Scientists typically prefer to work with ordered systems. However, a diverse team of physicists and biophysicists from the University of Groningen found that individual light-harvesting nanotubes with disordered molecular structures still transport light energy in the same way. By combining spectroscopy, molecular dynamics simulations and theoretical physics, they discovered how disorder at the molecular level is effectively averaged out at the microscopic scale. The results were published on 26 September in the Journal of the American Chemical Society.
The double-walled light-harvesting nanotubes self-assemble from molecular building blocks. They are inspired by the multi-walled tubular antenna network of photosynthetic bacteria found in nature. The nanotubes absorb and transport light energy, although it was not entirely clear how. ‘The nanotubes have similar sizes but they are all different at the molecular level with the molecules arranged in a disordered way,’ explains Maxim Pshenichnikov, Professor of Ultrafast Spectroscopy at the University of Groningen.
Björn Kriete, a PhD student in Pshenichnikov’s group, used spectroscopy to measure how light-harvesting systems, each consisting of a double-wall nanotube composed of a few thousand molecules, behaved. ‘We examined around fifty of these systems and found that they had very similar optical properties despite showing significant differences at the molecular level.’ Measuring individual light-harvesting systems requires the use of the latest single-molecule spectroscopy techniques. Earlier studies only looked at bulk material that contains millions of these systems.
So, how can disorder at the molecular level be reconciled with individual systems’ very ordered responses to light? To answer this question, Pshenichnikov received help from both the Molecular Dynamics group and the Theoretical Physics group at the University of Groningen. Postdoctoral researchers Riccardo Alessandri and Anna Bondarenko were responsible for simulating the nanotube system in solution. ‘It was quite a challenge to simulate a system with thousands of molecules, to try to compute the disorder in an efficient way,’ Alessandri explains. Overall, the simulation contained around 4.5 million atoms.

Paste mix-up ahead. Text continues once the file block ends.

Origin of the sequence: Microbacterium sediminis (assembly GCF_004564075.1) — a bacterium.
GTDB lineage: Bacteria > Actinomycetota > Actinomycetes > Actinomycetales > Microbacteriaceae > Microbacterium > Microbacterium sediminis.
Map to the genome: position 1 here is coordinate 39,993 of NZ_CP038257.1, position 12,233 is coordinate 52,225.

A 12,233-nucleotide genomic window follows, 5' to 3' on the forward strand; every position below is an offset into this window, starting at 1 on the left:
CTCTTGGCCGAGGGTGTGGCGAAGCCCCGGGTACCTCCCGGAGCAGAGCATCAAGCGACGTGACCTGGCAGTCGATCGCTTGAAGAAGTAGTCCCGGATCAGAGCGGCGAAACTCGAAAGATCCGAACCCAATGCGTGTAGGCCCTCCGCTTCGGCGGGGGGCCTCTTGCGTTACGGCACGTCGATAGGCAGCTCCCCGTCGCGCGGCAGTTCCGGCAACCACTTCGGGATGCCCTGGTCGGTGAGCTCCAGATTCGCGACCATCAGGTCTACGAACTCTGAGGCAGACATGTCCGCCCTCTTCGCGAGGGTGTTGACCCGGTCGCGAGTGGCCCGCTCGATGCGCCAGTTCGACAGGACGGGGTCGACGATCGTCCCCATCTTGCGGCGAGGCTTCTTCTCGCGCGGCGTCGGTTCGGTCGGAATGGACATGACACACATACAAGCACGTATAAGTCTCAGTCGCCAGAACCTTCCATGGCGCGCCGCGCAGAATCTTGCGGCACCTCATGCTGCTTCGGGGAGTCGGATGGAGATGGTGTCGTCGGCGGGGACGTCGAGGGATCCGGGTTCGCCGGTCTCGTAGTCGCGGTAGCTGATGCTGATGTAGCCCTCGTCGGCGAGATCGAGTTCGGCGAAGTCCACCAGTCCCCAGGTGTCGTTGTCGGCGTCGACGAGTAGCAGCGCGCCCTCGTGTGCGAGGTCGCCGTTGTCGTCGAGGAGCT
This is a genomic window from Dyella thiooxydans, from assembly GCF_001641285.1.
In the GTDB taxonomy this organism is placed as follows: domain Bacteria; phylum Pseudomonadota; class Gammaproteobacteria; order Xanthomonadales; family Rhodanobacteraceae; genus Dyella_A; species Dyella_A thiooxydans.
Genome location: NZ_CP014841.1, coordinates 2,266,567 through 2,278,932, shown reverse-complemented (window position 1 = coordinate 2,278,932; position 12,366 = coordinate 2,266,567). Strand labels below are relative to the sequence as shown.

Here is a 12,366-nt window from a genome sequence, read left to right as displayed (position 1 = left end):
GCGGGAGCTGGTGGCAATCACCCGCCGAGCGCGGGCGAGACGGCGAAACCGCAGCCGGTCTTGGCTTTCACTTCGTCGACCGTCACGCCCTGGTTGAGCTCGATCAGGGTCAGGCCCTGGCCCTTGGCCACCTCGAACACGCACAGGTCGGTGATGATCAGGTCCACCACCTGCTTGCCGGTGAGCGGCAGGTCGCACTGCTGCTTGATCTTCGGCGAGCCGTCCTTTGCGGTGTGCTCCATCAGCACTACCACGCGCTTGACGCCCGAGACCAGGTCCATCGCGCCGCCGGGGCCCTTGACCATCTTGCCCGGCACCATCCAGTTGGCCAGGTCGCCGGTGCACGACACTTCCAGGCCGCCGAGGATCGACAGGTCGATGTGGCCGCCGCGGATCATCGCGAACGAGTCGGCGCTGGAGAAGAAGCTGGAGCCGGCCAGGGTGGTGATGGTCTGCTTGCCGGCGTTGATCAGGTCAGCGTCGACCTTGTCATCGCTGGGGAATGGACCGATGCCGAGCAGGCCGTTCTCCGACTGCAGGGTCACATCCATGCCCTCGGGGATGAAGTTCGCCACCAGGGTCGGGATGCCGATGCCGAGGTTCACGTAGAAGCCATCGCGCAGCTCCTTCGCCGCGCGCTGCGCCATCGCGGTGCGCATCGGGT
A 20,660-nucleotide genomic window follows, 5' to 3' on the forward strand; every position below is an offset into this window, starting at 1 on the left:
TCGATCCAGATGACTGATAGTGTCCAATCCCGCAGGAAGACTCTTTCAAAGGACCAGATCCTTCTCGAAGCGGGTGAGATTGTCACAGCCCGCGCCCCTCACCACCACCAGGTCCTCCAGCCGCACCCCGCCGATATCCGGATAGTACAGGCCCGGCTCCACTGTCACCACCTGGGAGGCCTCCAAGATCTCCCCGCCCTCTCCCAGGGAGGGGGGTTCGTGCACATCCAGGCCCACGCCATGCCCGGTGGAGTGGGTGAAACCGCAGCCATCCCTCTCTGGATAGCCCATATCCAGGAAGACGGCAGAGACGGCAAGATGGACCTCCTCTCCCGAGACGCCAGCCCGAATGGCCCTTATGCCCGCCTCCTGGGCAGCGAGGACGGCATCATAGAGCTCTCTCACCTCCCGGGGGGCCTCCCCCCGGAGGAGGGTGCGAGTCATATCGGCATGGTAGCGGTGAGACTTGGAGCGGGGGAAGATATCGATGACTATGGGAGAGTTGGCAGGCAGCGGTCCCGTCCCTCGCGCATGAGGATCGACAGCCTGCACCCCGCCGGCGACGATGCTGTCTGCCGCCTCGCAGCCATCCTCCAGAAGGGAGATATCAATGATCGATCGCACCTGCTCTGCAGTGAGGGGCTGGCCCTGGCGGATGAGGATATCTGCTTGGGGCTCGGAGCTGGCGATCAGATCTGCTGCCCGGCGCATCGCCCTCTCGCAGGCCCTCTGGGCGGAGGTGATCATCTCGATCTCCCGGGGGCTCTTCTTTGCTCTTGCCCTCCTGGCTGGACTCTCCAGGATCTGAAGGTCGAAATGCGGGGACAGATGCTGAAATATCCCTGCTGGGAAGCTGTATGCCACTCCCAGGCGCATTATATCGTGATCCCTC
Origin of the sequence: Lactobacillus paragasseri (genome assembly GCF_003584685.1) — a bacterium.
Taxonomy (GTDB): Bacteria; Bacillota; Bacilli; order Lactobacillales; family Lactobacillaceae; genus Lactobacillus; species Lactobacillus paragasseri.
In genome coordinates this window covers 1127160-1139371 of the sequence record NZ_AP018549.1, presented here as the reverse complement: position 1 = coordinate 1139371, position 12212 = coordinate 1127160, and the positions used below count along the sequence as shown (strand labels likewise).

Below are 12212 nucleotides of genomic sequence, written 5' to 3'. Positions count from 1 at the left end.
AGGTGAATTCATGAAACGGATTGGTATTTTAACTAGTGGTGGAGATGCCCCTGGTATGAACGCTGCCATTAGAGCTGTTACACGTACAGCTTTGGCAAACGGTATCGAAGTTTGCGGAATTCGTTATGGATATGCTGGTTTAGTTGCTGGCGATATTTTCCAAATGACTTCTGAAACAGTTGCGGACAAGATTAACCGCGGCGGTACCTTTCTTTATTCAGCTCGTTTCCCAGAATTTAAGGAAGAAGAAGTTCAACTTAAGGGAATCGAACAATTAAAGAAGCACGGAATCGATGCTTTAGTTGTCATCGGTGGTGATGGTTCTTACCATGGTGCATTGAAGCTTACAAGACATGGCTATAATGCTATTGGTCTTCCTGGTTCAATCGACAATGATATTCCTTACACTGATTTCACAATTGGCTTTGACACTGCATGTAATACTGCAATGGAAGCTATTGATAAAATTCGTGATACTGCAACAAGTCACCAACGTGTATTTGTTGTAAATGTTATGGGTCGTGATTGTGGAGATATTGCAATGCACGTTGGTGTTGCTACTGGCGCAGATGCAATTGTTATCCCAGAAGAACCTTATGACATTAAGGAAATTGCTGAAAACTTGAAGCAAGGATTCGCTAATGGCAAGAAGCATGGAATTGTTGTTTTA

In the end, the simulation revealed a bigger picture that was in agreement with the experimental results obtained by Pshenichnikov, but it also revealed additional molecular detail. This helped Jasper Knoester, Professor of Theoretical Physics, to connect all the dots. He recognized a pattern in the data that is referred to as ‘exchange narrowing’. This effect is responsible for averaging out small differences at the molecular level. ‘You can compare it to the classical experiment with tuning forks in which a vibration in one fork can transfer to a second fork, if it is tuned to roughly the same frequency,’ Knoester explains.
Similarities Emerging from Disorder: Disordered molecular structures of artificial light-harvesting complexes produce well-defined optical properties.
The energy that is harvested by the light sensitive systems is transported in the form of excitons, which are quantum-mechanical wave functions, comparable to vibrations. Each exciton spreads out over 100 to 1,000 molecules. Pshenichnikov: ‘These molecules are not ordered, but they are linked through dipole-dipole coupling.’ This linkage allows the molecules that make up the nanotubes to vibrate together. Minor differences between them are averaged out, which results in light-harvesting systems that have similar optical properties.
It is now clear how ordered optical behaviour can emerge from a disordered molecular structure. The link between the molecules is vital. Pshenichnikov: ‘Think of a poorly trained bricklayer, who just puts bricks together in no particular pattern. If they are cemented to each other well, you still end up with a strong wall.’ For the nanotubes, this means that a certain amount of disorder is quite acceptable in these light-harvesting systems. ‘I believe that the implications are even wider,’ says Pshenichnikov. ‘The next step is to investigate how these properties can emerge in systems and use this in the design and creation of new functional materials.’
Read the original article on University of Groningen.